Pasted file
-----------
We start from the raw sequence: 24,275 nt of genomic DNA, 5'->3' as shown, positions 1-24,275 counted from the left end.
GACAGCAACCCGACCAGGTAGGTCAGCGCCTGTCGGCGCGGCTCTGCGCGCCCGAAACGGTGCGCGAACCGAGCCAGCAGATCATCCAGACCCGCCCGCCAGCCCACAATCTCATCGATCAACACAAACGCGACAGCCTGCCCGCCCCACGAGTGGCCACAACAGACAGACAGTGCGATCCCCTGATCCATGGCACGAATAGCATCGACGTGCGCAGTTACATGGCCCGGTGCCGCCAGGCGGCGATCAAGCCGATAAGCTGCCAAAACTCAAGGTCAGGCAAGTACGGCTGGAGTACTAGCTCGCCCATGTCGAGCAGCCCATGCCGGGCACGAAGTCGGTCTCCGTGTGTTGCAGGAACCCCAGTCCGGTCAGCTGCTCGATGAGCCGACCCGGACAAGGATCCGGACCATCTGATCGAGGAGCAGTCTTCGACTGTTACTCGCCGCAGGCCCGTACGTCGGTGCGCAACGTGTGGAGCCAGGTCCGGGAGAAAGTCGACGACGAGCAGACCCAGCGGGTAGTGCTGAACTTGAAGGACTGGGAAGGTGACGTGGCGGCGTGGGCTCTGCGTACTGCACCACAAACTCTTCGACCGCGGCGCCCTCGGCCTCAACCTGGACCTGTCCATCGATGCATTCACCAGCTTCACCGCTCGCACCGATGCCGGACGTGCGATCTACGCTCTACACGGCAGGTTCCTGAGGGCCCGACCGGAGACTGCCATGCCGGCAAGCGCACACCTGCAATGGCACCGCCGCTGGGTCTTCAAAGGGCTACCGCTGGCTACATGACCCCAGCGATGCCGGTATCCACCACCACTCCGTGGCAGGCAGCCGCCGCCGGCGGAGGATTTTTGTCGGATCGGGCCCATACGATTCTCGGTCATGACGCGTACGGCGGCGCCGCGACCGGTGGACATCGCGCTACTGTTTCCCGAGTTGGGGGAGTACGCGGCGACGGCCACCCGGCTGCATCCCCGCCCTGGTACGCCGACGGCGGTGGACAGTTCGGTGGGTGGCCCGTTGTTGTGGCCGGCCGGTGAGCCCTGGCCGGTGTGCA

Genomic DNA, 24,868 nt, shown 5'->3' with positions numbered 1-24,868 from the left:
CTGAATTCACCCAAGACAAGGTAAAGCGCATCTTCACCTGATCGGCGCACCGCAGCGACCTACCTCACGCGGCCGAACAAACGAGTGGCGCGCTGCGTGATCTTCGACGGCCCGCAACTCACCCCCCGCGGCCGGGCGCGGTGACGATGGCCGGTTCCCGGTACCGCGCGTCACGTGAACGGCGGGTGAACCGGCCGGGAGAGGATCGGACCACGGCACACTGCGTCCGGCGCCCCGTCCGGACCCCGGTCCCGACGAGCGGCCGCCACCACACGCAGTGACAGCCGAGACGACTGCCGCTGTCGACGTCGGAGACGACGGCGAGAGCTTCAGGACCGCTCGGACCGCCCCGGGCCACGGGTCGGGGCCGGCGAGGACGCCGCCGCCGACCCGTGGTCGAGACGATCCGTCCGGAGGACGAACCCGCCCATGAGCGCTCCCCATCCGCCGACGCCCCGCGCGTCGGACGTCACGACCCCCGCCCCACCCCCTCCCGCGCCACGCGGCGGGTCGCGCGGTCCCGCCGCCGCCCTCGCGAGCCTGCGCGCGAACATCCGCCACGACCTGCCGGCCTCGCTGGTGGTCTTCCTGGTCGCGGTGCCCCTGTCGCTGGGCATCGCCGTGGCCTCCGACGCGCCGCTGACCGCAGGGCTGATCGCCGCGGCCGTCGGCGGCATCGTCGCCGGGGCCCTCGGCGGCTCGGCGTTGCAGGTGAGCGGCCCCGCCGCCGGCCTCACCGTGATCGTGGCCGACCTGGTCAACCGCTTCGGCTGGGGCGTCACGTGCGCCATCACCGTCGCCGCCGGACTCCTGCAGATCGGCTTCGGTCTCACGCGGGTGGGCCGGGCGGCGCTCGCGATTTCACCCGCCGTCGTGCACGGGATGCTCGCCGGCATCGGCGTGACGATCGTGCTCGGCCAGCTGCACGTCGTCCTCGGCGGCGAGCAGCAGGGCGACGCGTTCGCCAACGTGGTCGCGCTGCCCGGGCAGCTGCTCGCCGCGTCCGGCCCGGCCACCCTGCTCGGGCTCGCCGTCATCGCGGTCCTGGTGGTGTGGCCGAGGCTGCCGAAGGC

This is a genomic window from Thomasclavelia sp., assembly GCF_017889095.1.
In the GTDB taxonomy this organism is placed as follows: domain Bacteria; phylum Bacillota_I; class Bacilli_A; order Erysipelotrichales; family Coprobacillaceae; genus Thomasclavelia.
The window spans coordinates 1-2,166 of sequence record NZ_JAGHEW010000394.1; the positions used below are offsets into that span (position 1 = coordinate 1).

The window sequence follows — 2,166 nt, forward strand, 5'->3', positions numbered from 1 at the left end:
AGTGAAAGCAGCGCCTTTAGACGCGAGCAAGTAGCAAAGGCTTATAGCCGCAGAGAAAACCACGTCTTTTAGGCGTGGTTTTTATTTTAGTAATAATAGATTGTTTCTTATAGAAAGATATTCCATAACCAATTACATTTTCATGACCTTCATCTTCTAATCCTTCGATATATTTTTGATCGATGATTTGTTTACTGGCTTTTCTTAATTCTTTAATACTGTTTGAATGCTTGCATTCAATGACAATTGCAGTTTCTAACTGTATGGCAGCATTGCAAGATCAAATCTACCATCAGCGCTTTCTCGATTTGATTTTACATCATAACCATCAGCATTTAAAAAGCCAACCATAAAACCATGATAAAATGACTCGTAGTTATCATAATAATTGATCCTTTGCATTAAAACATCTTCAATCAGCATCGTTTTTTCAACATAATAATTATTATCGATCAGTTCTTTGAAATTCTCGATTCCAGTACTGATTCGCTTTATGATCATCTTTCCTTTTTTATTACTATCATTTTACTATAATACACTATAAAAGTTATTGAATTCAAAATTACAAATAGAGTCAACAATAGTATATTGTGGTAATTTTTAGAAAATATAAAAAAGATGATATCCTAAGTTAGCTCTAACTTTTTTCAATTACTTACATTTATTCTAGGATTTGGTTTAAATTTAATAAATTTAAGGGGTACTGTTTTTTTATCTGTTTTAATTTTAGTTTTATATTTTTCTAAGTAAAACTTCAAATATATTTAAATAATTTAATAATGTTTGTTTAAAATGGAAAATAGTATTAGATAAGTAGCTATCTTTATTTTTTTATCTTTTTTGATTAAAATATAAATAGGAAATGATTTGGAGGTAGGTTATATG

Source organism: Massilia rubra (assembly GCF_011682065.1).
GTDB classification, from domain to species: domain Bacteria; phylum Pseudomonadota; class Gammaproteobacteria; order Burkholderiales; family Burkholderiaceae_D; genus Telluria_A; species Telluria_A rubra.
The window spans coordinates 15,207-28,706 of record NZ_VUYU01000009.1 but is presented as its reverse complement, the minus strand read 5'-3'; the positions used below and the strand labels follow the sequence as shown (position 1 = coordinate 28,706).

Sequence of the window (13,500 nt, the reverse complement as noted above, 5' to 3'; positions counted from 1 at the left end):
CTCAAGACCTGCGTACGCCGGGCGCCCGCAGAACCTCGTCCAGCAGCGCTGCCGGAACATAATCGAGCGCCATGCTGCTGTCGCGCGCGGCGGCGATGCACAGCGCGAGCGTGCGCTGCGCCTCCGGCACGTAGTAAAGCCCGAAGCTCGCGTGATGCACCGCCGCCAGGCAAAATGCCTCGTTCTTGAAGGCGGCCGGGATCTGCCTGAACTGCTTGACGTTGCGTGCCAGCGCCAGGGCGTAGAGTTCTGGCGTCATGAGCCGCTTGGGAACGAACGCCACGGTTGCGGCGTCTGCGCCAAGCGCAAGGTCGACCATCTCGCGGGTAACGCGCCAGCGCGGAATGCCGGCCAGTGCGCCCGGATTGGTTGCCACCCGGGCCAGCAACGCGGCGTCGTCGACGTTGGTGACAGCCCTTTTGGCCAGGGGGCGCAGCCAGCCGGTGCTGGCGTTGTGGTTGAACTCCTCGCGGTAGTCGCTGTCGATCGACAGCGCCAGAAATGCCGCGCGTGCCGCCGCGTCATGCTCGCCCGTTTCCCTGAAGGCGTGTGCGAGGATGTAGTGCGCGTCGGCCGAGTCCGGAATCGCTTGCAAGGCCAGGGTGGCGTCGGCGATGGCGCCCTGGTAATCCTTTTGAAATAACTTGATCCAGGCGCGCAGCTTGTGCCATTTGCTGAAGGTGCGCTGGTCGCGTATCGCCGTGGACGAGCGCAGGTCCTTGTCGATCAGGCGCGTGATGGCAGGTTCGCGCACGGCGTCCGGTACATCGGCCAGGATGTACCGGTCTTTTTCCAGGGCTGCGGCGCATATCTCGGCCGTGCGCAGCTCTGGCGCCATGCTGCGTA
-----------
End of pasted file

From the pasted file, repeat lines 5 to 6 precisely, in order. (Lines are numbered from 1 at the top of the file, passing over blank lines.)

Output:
This is a genomic window from Thomasclavelia sp., assembly GCF_017889095.1.
In the GTDB taxonomy this organism is placed as follows: domain Bacteria; phylum Bacillota_I; class Bacilli_A; order Erysipelotrichales; family Coprobacillaceae; genus Thomasclavelia.